With my eyes still closed, not knowing if I was being touched by Ashley’s hands or her peer’s, I had a visualization. It was a woman, facing the light, leading me by the hand, though I was moving of my own accord.
Throughout the class, each position got ever so slightly deeper, and progressed at a pace that aligned with the current needs of my soul. Eyes stayed closed. Hands connected with my body when I least expected it but, then the class ended, I wished for it to continue for hours. We collectively opened our eyes to a card on each of our sacred mats.
“Ground down into your truth then rise up into remembering just how strong you are.”
I don’t know my full truth yet. I don’t know if I completely understand my trauma and its impacts, but I’m ready to explore. I’m ready to feel.
I flip the card: “You make us feel.”
Jessie Askinazi is a photographer, artist, and activist currently based in Florida. She’s worked extensively with the East Los Angeles Women’s Centre, activating her art and community to support their cause. Last year, she organized the #YesAllWomen benefit art show and fundraiser, hosted by Rose McGowan. We caught up with Jessie to talk early influences, creepy love, and how she’s currently rebelling against the status quo.
Babe Rally: What inspired you, growing up?
Jessie Askinazi: I’m really inspired by fashion and fashion design, and always have been. I always felt like fashion and presentation is performance. Like Mama Ru would say, “We’re all born naked and the rest is drag.” I love that quote because it’s true for women, too. It’s all your performance. And I was a very performative, dramatic person. I’m just a super flamboyant girl from Long Island, you know? I didn’t normally look at fashion as a way to be pretty. I looked at fashion as a way to communicate and a way to tell stories. Everything is about telling stories.
BR: In your early lifecycle, what was happening around you in your important relationships?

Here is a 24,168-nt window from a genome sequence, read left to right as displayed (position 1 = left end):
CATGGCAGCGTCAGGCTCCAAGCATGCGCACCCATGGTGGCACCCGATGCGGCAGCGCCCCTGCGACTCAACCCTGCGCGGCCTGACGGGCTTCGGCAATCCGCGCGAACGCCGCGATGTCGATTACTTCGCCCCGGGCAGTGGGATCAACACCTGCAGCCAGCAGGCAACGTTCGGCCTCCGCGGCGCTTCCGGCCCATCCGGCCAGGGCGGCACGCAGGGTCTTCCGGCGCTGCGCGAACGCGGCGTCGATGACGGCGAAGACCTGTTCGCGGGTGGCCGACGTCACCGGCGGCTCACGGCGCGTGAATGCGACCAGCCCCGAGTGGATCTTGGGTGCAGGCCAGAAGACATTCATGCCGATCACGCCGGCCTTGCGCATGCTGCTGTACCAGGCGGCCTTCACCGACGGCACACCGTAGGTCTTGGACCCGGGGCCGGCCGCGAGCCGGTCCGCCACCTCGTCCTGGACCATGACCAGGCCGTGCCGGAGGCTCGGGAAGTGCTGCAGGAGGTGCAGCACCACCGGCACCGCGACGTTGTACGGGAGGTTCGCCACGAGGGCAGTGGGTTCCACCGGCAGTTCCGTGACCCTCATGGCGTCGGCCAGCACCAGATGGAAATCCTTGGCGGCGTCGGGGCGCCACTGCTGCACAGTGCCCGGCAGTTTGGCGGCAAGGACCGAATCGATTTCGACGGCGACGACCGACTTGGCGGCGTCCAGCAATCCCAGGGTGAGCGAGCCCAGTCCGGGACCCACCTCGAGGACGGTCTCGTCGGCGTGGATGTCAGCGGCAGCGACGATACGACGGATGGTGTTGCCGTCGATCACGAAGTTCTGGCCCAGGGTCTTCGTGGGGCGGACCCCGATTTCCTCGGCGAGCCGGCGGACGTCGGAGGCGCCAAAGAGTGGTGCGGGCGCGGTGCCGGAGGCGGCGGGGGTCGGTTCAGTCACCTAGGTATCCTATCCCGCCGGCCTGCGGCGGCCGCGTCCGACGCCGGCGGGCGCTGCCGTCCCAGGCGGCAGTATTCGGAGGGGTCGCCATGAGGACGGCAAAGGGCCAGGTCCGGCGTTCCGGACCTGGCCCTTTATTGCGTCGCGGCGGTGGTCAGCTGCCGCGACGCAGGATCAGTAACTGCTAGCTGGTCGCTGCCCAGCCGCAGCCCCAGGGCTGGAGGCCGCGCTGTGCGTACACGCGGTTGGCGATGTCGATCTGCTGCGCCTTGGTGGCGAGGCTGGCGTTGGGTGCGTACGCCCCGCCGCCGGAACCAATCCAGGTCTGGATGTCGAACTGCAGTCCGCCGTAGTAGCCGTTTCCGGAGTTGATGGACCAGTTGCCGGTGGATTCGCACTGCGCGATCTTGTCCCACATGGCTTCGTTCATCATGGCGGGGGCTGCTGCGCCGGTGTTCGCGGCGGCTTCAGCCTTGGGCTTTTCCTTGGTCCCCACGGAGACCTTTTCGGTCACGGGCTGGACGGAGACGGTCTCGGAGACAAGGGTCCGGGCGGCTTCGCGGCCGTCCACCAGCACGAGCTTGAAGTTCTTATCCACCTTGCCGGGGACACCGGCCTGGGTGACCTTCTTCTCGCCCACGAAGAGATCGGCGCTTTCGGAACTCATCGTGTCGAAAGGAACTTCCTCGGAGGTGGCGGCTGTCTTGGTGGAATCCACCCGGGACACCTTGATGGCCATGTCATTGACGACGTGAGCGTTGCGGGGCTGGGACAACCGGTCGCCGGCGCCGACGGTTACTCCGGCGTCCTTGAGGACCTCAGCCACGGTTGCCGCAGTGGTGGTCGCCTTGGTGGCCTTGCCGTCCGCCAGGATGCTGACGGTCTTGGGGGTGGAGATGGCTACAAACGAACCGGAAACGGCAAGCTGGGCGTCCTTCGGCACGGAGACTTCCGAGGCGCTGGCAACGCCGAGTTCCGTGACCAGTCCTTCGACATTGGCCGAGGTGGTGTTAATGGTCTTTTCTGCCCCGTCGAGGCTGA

JA: My father and I have had a very tumultuous relationship. He had a lot of anger. He had, from his own upbringing, some trauma from his own family dynamic. That was very repressed, so he had a lot of anger. He had an intimidating demeanor, and was also very closed off in certain ways. Perhaps there were certain things I picked up on as a kid.
BR: How have you witnessed this showing up in your adulthood?
JA: Every person that I’ve personally pursued, they’ve been unattainable, they’ve been people who don’t show up, they’ve been people who have been abusive, they’ve been people who have been toxic. I’ve also been attracted to what my friends would consider sort of creepy guys. Maybe that’s part of the unattainable thing, it’s not a person that most people would look to for partnership. Maybe there’s comfort in that subconsciously for me. The people I would be attracted to, I would soon find out they were really only interested in me for my physicality. Just purely as a sexual entity. But I would be very invested in these people as human beings. That was a very repetitive pattern for me.
“We hide the vulnerable parts, or the messy parts. It’s not always so easy to open up and share those because we also live in a society that really is keen on programming us to be a flat surface.”
BR: How do you define intimacy?
JA: I would define it as an acceptance of truth in all of its colours. I think we’re all so appearance conscious and self conscious, that we often hide the ugly sides of ourselves. We hide the vulnerable parts, or the messy parts. It’s not always so easy to open up and share those because we also live in a society that really is keen on programming us to be a flat surface. They want us to be Kardashians, or doll like, and not have messy insides. Can you imagine if that programming didn’t exist? The potential for humanity and what we could achieve, especially as women?
BR: What are you working on unprogramming at this point in your life?
JA: The idea that I have to fit into some kind of a box. Corporate America working world wants us to fit into a box. I recently went to an interesting career workshop and this one woman said to me “I feel like I can’t really put you in a box, and that’s the problem I’m having.” And I’m like, “That’s not a problem for me.” I’ve done a lot. I want to continue experiencing. I feel like that programming in the world tells us the opposite, that we have can only do one thing.